New state funding will help landowners install buffer strips along Minnesota's waters
ST. PAUL — Landowners have new state funding and a website to help them comply with a 2015 law requiring vegetative buffer strips to protect Minnesota's waters.
The Minnesota Board of Water and Soil Resources recently approved a cost-sharing program that will cover up to 75 percent of landowners' expenses to install perennial buffer strips along public waters and drainage ditches. The $5 million for the program was included in the $46.5 billion two-year state budget approved by the Legislature and signed by Gov. Mark Dayton in May.
"We felt it was important to get something for those people who are directly affected by this law," said John Jaschke, executive director of the water resources board.
The cost-sharing program is one of a number of ways landowners can get state and federal help to comply with the 2015 buffer law championed by Dayton. Buffer strips help combat erosion and filter harmful chemicals out of runoff that enters state waters.
Half of the new money is designated for northern Minnesota counties not covered under a deal signed by Dayton earlier this year that will provide $500 million in state and federal money to landowners willing to put parts of their property in conservation easements.
The cost-sharing program will help cover the cost of planting buffers or installing other methods to comply with the buffer law, Jaschke said.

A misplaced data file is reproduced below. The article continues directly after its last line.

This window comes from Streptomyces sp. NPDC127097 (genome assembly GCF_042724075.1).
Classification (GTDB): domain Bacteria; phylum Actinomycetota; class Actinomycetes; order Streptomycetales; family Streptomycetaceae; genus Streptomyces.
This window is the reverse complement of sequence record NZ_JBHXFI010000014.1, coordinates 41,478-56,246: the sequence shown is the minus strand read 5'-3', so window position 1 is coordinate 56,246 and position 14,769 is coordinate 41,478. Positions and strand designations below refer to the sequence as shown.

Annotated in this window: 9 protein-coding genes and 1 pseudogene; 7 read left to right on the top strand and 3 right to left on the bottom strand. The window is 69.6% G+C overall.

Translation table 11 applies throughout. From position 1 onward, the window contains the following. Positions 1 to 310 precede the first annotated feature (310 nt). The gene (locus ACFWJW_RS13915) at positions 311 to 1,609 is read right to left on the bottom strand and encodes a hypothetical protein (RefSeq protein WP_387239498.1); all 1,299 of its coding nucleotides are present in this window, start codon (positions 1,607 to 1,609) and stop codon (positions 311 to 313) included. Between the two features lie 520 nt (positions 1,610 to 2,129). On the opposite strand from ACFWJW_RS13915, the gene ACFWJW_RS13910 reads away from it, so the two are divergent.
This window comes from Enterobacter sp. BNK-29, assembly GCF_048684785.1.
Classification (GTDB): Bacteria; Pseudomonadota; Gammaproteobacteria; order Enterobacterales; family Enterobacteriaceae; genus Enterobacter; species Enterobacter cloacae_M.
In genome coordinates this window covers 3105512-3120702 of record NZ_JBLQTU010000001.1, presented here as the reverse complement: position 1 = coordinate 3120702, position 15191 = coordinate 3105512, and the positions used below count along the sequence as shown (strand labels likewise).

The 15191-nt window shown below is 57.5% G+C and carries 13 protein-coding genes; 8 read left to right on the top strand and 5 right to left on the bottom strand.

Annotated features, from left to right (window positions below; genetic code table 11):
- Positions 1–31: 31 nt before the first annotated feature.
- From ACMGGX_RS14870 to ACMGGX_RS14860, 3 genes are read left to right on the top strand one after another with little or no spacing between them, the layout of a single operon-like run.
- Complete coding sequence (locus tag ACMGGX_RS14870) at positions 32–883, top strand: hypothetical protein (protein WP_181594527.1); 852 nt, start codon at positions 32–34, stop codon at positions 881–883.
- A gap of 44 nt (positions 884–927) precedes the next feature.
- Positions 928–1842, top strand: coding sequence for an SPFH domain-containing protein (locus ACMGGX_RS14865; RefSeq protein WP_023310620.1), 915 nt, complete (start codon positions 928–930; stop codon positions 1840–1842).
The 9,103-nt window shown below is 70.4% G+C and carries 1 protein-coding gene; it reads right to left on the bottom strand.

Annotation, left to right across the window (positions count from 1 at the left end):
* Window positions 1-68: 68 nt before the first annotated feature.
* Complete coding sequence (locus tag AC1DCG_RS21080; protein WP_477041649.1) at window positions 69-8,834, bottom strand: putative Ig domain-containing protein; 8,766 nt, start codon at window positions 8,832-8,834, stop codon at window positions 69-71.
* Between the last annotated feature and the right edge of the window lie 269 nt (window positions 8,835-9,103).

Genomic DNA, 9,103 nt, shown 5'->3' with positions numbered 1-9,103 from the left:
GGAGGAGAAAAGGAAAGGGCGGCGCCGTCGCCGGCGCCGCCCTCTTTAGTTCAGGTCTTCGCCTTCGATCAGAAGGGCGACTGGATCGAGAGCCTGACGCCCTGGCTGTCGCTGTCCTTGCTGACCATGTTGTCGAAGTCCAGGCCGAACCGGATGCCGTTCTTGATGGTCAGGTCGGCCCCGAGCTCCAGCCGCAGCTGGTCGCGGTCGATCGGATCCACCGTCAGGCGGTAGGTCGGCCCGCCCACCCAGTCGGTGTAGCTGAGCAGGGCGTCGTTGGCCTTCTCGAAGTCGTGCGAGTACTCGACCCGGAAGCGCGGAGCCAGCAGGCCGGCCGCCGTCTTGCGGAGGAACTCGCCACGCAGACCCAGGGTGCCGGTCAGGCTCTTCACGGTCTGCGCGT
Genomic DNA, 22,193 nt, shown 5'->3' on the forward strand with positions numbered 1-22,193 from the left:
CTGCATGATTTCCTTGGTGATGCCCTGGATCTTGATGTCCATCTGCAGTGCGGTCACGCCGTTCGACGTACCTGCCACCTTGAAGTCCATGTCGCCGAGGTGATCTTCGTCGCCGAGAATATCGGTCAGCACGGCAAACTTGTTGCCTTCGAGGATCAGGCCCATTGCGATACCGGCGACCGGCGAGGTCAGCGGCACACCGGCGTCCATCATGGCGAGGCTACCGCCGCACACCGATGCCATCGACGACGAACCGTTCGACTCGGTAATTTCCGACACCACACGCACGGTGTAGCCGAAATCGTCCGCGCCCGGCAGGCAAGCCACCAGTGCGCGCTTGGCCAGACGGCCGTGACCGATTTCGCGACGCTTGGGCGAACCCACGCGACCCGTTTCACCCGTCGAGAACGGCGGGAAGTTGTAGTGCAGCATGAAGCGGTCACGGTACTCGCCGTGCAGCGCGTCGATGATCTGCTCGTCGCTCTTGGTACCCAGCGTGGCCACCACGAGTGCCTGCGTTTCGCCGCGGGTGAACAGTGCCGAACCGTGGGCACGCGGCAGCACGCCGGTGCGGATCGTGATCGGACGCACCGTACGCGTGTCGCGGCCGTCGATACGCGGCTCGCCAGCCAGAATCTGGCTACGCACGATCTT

The state has also launched a new website, mn.gov/buffer-law, to provide landowners with all the information they need about the land that needs to be protected and the ways they can comply with the law. The new website includes an interactive map that was the result of an unprecedented mapping effort the state Department of Natural Resources completed last year to identify where buffers are needed.
Landowners have to install buffers along public waters by November 2017 and along ditches by November 2018. During the legislative session, Dayton threatened to veto any attempts to drastically change his buffer law, but he did agree to giving a grace period to landowners working to comply with the rules.
Jaschke estimates preliminary compliance with the buffer law is about 89 percent statewide, but acknowledges some of the remaining landowners face unique challenges to bring their properties in line with the new rules.
The cost-sharing program and new website are just two water-quality initiatives state leaders have planned for the summer. Dayton also plans to hold 10 town hall meetings around the state to discuss ways to improve the state's waters.
Recent studies by state agencies have found about 40 percent of Minnesota's waters are polluted or impaired.
The Minnesota Board of Water and Soil Resources also announced on Tuesday $1.5 million in clean water grants for six watershed improvement partnerships across the state. The grants will help local governments and other agencies to work together more easily to improve water quality.
"One Watershed, One Plan represents a big leap forward in water management in Minnesota," Jaschke said. "The idea is to bring these groups together as upstream and downstream neighbors so they can address issues according to how water flows, instead of being limited by jurisdictional boundaries."